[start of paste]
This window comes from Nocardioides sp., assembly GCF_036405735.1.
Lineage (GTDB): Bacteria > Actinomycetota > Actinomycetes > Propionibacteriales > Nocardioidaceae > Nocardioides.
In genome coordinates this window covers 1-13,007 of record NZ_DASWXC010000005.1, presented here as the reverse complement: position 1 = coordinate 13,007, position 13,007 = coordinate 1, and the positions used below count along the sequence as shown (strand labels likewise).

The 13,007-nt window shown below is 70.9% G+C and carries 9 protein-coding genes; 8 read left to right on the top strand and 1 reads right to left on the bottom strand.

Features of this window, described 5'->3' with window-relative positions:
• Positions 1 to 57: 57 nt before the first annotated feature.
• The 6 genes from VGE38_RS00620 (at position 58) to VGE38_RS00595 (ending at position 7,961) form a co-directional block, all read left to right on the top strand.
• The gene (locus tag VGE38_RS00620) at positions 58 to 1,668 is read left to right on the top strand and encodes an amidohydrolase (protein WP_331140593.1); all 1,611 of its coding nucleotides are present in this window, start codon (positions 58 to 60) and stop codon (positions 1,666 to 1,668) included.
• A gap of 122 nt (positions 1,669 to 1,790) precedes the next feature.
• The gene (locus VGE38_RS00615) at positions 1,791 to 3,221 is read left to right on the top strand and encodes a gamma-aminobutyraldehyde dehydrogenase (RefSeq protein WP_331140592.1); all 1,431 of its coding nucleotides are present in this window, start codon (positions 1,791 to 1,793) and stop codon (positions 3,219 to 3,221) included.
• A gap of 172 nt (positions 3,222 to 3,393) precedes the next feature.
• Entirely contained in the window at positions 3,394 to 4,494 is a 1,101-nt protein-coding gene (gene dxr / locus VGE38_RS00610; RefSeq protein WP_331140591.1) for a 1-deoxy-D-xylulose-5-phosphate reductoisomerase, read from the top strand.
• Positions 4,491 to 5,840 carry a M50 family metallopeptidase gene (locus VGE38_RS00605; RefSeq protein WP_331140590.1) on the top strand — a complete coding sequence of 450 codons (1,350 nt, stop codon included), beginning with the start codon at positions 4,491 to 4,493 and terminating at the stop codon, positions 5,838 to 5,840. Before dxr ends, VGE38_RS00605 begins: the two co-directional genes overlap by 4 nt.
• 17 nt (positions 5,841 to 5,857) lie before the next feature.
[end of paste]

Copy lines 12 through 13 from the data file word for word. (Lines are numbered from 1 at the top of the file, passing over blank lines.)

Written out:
• Entirely contained in the window at positions 3,394 to 4,494 is a 1,101-nt protein-coding gene (gene dxr / locus VGE38_RS00610; RefSeq protein WP_331140591.1) for a 1-deoxy-D-xylulose-5-phosphate reductoisomerase, read from the top strand.
• Positions 4,491 to 5,840 carry a M50 family metallopeptidase gene (locus VGE38_RS00605; RefSeq protein WP_331140590.1) on the top strand — a complete coding sequence of 450 codons (1,350 nt, stop codon included), beginning with the start codon at positions 4,491 to 4,493 and terminating at the stop codon, positions 5,838 to 5,840. Before dxr ends, VGE38_RS00605 begins: the two co-directional genes overlap by 4 nt.